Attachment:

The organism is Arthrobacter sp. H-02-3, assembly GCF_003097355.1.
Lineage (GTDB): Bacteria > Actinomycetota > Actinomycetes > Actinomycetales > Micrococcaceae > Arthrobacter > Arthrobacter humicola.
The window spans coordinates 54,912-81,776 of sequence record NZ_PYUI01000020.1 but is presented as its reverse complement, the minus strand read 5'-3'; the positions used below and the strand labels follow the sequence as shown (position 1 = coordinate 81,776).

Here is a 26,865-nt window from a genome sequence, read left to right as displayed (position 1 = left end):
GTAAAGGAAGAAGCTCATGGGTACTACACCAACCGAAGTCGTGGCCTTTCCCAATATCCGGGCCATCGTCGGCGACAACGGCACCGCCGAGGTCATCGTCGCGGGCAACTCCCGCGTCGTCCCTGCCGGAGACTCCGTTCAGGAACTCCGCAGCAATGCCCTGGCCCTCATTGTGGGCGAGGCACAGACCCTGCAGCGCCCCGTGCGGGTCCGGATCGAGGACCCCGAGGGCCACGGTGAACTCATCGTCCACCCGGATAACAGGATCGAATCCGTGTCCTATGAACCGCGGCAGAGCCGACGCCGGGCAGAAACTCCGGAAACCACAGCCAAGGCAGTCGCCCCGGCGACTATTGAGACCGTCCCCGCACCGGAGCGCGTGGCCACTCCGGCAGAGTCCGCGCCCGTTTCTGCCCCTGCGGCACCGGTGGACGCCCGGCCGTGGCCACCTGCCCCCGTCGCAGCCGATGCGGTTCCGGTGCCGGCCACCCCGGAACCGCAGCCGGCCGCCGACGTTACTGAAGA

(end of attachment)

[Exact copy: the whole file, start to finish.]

The organism is Arthrobacter sp. H-02-3, assembly GCF_003097355.1.
Lineage (GTDB): Bacteria > Actinomycetota > Actinomycetes > Actinomycetales > Micrococcaceae > Arthrobacter > Arthrobacter humicola.
The window spans coordinates 54,912-81,776 of sequence record NZ_PYUI01000020.1 but is presented as its reverse complement, the minus strand read 5'-3'; the positions used below and the strand labels follow the sequence as shown (position 1 = coordinate 81,776).

Here is a 26,865-nt window from a genome sequence, read left to right as displayed (position 1 = left end):
GTAAAGGAAGAAGCTCATGGGTACTACACCAACCGAAGTCGTGGCCTTTCCCAATATCCGGGCCATCGTCGGCGACAACGGCACCGCCGAGGTCATCGTCGCGGGCAACTCCCGCGTCGTCCCTGCCGGAGACTCCGTTCAGGAACTCCGCAGCAATGCCCTGGCCCTCATTGTGGGCGAGGCACAGACCCTGCAGCGCCCCGTGCGGGTCCGGATCGAGGACCCCGAGGGCCACGGTGAACTCATCGTCCACCCGGATAACAGGATCGAATCCGTGTCCTATGAACCGCGGCAGAGCCGACGCCGGGCAGAAACTCCGGAAACCACAGCCAAGGCAGTCGCCCCGGCGACTATTGAGACCGTCCCCGCACCGGAGCGCGTGGCCACTCCGGCAGAGTCCGCGCCCGTTTCTGCCCCTGCGGCACCGGTGGACGCCCGGCCGTGGCCACCTGCCCCCGTCGCAGCCGATGCGGTTCCGGTGCCGGCCACCCCGGAACCGCAGCCGGCCGCCGACGTTACTGAAGA